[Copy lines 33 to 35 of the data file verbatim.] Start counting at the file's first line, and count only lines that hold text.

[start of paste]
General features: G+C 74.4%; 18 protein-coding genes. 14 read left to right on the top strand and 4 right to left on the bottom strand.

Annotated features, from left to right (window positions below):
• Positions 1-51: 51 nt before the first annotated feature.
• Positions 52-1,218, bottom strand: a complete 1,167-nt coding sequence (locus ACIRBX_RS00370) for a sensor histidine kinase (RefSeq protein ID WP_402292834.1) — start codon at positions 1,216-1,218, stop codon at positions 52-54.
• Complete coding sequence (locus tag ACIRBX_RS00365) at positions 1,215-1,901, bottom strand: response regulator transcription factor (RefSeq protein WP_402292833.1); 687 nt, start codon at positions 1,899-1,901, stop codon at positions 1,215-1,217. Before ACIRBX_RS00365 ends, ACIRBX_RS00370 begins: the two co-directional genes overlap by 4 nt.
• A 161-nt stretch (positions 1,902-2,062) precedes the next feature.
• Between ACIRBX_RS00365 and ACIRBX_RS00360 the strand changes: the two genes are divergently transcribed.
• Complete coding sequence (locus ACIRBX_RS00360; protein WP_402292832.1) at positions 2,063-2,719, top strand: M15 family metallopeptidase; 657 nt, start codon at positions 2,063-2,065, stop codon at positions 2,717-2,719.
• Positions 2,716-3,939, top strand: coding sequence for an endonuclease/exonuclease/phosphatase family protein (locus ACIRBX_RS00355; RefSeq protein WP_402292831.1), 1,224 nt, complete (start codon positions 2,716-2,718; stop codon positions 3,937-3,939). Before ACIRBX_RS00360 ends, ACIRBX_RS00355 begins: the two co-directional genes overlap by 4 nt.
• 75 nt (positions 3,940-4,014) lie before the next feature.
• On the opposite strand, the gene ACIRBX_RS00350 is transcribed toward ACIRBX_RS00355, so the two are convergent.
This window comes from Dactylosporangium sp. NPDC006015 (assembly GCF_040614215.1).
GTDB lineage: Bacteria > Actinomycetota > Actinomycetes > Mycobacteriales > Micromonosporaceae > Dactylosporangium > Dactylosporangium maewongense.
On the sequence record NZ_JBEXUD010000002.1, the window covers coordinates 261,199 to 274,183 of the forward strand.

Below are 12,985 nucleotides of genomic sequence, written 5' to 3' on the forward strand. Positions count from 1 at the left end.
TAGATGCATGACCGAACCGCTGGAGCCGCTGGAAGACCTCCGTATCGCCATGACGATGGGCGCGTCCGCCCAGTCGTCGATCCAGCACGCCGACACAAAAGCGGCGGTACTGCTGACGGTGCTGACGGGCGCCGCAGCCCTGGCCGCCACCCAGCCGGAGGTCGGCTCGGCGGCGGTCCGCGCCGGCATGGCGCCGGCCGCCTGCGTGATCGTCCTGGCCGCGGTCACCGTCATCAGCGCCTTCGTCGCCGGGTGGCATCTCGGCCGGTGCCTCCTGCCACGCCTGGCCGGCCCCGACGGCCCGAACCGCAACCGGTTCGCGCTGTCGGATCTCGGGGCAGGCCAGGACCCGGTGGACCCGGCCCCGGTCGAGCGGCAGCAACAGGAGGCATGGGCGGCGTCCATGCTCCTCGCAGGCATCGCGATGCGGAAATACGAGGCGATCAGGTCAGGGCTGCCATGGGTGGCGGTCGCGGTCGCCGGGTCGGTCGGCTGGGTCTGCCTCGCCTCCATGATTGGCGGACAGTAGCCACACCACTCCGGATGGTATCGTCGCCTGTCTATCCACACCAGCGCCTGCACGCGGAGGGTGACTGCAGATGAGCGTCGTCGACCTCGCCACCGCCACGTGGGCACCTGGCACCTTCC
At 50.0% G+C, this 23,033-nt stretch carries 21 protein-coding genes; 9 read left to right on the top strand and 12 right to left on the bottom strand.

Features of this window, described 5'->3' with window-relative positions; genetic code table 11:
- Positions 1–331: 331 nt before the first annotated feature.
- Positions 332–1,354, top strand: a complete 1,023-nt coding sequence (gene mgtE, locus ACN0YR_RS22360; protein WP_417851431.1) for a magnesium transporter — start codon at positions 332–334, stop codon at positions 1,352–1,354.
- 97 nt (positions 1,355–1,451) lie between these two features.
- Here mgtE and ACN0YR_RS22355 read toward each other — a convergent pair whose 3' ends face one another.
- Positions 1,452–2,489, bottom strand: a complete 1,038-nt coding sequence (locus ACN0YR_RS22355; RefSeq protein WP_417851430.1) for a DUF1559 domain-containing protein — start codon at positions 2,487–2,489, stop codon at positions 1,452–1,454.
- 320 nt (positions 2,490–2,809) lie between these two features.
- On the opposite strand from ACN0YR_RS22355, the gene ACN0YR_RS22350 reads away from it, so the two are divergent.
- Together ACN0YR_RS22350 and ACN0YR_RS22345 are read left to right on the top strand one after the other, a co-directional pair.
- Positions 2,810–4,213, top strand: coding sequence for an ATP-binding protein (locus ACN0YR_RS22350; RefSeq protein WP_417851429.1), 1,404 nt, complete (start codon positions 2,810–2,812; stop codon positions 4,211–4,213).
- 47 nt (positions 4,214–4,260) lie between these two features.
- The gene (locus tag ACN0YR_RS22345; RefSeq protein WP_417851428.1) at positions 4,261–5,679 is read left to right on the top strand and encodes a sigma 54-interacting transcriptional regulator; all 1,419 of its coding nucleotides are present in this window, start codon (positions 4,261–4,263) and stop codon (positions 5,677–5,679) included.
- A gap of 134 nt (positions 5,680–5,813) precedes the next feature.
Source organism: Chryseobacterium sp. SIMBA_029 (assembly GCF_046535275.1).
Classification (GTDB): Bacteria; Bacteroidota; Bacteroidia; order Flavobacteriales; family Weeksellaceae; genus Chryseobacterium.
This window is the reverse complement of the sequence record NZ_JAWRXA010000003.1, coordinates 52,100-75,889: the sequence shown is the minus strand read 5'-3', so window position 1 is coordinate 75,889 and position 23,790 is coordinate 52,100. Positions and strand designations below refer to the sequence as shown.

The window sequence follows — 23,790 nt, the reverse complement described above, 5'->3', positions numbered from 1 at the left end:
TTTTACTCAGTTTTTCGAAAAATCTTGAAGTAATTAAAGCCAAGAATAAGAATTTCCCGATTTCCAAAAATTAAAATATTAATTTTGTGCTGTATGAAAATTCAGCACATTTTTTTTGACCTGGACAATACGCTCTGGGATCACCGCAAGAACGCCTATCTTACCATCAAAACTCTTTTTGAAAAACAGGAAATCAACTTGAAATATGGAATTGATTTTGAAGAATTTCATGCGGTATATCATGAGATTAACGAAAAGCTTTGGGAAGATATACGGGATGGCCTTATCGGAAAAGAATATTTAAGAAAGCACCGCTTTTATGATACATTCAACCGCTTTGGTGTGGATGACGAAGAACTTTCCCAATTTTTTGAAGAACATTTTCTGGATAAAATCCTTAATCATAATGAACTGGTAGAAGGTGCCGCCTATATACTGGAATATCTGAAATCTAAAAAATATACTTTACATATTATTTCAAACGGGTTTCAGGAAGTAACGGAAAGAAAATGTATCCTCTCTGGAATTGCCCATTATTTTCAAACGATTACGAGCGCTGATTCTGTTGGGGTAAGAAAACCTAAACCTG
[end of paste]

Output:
This window is the reverse complement of the sequence record NZ_JAWRXA010000003.1, coordinates 52,100-75,889: the sequence shown is the minus strand read 5'-3', so window position 1 is coordinate 75,889 and position 23,790 is coordinate 52,100. Positions and strand designations below refer to the sequence as shown.

The window sequence follows — 23,790 nt, the reverse complement described above, 5'->3', positions numbered from 1 at the left end:
TTTTACTCAGTTTTTCGAAAAATCTTGAAGTAATTAAAGCCAAGAATAAGAATTTCCCGATTTCCAAAAATTAAAATATTAATTTTGTGCTGTATGAAAATTCAGCACATTTTTTTTGACCTGGACAATACGCTCTGGGATCACCGCAAGAACGCCTATCTTACCATCAAAACTCTTTTTGAAAAACAGGAAATCAACTTGAAATATGGAATTGATTTTGAAGAATTTCATGCGGTATATCATGAGATTAACGAAAAGCTTTGGGAAGATATACGGGATGGCCTTATCGGAAAAGAATATTTAAGAAAGCACCGCTTTTATGATACATTCAACCGCTTTGGTGTGGATGACGAAGAACTTTCCCAATTTTTTGAAGAACATTTTCTGGATAAAATCCTTAATCATAATGAACTGGTAGAAGGTGCCGCCTATATACTGGAATATCTGAAATCTAAAAAATATACTTTACATATTATTTCAAACGGGTTTCAGGAAGTAACGGAAAGAAAATGTATCCTCTCTGGAATTGCCCATTATTTTCAAACGATTACGAGCGCTGATTCTGTTGGGGTAAGAAAACCTAAACCTG